EAX, ECX, EDX, EDI, ESI

ECX, EDX, EDI, ESI

RAX, RCX, RDX, RDI, RSI, R8, R9, R10, R11, R12, R14, R15

RAX, RCX, RDX, RDI, RSI, R8, R9, R11, R12, R14, R15

FP

ST0

ST0

ST0

ST0

MMX

None

None

None

None

XMM

XMM0 - XMM7

XMM0 - XMM7

XMM0 - XMM15

XMM0 - XMM15

YMM

YMM0 - YMM7

YMM0 - YMM7

YMM0 - YMM15

YMM0 - YMM15

ZMM

ZMM0 - ZMM7

ZMM0 - ZMM7

ZMM0 - YMM15

ZMM0 - YMM15

__regcall Data Type Classification

Parameters and return values for __regcall are classified by data type and are passed in the registers of the classes shown in the following table.

Note

All types assigned to XMM, YMM, or ZMM in a non-SSE target are passed in the stack.

Type (for both unsigned and signed types)

IA-32

Intel® 64

bool, char, int, enum, _Decimal32, long, pointer

GPR

GPR

short, __mmask{8,16,32,64}

GPR

GPR

long long, __int64

See Structured Data Type Classification Rules

GPR

_Decimal64

XMM

GPR

long double

FP

FP

float, double, float128, _Decimal128

XMM

XMM

__m128, __m128i, __m128d

XMM

XMM

__m256, __m256i, __m256d

YMM

YMM

__m512, __m512i, __m512d

ZMM

ZMM

complex type, struct, union

See Structured Data Type Classification Rules

See Structured Data Type Classification Rules

Note

For the purpose of structured types, the classification of GPR class is used.

Note

On systems based on IA-32 architecture, these 64-bit integer types (long long, __int64) get classified to the GPR class and are passed in two registers, as if they were implemented as a structure of two 32-bit integer fields.

Types that are smaller in size than registers than registers of their associated class are passed in the lower part of those registers; for example, float is passed in the lower four bytes of an XMM register.

__regcall Structured Data Type Classification Rules

Structures/unions and complex types are classified similarly to what is described in the x86_64 ABI, with the following exceptions:

  • There is no limitation on the overall size of a structure.

  • The register classes for basic types are given in Data Type Classifications.

  • For systems based on the IA-32 architecture, classification is performed on four-bytes. For systems based on other architectures, classification is performed on eight-bytes.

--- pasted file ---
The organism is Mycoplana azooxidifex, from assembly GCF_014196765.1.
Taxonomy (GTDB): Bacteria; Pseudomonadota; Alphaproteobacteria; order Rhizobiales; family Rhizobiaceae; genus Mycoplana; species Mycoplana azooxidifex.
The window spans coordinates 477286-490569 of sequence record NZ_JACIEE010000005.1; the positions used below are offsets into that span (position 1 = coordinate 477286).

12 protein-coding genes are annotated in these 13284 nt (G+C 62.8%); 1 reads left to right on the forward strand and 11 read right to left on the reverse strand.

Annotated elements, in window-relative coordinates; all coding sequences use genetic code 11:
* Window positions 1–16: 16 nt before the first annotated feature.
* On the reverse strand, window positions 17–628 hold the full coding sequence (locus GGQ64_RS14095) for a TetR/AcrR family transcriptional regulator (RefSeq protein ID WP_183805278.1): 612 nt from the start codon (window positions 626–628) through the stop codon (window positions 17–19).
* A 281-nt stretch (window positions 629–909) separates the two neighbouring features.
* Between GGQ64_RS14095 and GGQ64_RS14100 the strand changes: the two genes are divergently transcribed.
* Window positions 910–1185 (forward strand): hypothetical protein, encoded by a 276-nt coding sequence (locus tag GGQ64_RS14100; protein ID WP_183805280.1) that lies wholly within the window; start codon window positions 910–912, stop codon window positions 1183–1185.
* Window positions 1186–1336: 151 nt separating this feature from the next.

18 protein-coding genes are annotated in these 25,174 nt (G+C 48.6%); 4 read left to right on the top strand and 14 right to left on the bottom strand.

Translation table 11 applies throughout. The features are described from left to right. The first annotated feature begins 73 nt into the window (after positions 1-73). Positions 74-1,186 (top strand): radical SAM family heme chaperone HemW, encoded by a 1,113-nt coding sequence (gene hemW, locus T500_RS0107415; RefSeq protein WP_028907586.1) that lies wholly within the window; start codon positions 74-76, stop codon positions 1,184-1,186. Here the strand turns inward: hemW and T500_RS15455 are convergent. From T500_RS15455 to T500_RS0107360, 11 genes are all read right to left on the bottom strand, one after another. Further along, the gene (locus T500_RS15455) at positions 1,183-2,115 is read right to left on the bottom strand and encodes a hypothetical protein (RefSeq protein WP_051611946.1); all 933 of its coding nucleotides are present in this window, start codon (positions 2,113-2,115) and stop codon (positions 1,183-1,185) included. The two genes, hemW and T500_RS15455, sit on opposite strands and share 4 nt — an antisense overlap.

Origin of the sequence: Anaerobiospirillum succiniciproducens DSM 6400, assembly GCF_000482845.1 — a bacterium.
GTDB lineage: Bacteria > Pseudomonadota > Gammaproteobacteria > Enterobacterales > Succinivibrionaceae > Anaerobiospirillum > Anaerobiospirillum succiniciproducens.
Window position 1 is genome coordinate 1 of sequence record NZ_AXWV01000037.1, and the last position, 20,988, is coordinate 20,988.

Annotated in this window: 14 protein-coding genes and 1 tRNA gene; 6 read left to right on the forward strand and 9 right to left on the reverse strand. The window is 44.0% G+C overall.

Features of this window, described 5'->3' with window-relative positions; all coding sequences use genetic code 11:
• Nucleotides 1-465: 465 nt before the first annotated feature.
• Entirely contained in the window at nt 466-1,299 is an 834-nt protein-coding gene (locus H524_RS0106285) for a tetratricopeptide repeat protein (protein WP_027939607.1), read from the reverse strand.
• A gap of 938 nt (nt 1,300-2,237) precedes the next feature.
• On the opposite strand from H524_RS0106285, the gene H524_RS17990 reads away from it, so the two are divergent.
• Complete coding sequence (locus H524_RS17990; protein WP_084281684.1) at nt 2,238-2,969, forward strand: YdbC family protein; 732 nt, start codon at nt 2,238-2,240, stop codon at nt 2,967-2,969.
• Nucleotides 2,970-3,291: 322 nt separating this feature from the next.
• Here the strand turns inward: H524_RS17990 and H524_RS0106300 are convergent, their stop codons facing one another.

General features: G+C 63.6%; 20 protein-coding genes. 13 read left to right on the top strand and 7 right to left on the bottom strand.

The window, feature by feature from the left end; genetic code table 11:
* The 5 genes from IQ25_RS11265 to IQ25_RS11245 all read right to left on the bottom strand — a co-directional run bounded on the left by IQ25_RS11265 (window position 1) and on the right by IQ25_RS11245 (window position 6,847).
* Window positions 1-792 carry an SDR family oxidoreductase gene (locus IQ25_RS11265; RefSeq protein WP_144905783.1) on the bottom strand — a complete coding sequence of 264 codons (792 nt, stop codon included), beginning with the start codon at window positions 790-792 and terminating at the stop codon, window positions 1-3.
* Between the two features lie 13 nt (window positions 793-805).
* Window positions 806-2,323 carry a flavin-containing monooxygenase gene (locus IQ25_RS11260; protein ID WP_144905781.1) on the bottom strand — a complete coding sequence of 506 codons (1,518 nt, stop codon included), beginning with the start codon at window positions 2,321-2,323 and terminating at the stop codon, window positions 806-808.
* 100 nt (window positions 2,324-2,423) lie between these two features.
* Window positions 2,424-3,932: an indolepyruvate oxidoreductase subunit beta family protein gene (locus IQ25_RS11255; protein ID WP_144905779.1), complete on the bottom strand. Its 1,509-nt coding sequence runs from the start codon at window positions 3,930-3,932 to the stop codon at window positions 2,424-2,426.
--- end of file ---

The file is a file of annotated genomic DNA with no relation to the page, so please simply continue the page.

__regcall Placement in Registers or on the Stack

After the classification described in Data Type Classifications and Structured Data Type Classification Rules, __regcall parameters and return values are either put into registers specified in Available Registers or placed in memory, according to the following:

  • Each chunk (eight bytes on systems based on Intel® 64 architecture or four-bytes on systems based on IA-32 architecture) of a value of Data Type is assigned a register class. If enough registers from Available Registers are available, the whole value is passed in registers, otherwise the value is passed using the stack.

  • If the classification were to use one or more register classes, then the registers of these classes from the table in Available Registers are used, in the order given there.

  • If no more registers are available in one of the required register classes, then the whole value is put on the stack.

__regcall Registers that Preserve Their Values

The following registers preserve their values across a __regcall call, as long as they were not used for passing a parameter or returning a value:

Register Class/ABI

IA-32

Intel® 64 for Linux*

Intel® 64 for Windows*

GPR

ESI, EDI, EBX, EBP, ESP

R12 - R15, RBX, RBP, RSP

R12 - R15, RBX, RBP, RSP

FP

None

None

None

MMX

None

None

None

XMM

XMM4 - XMM7

XMM8 - XMM15

XMM8 - XMM15

YMM

XMM4 - XMM7

XMM8 - XMM15

XMM8 - XMM15

ZMM

XMM4 - XMM7

XMM8 - XMM15

XMM8 - XMM15

All other registers do not preserve their values across this call.

Para obtener información más completa sobre las optimizaciones del compilador, consulte nuestro Aviso de optimización.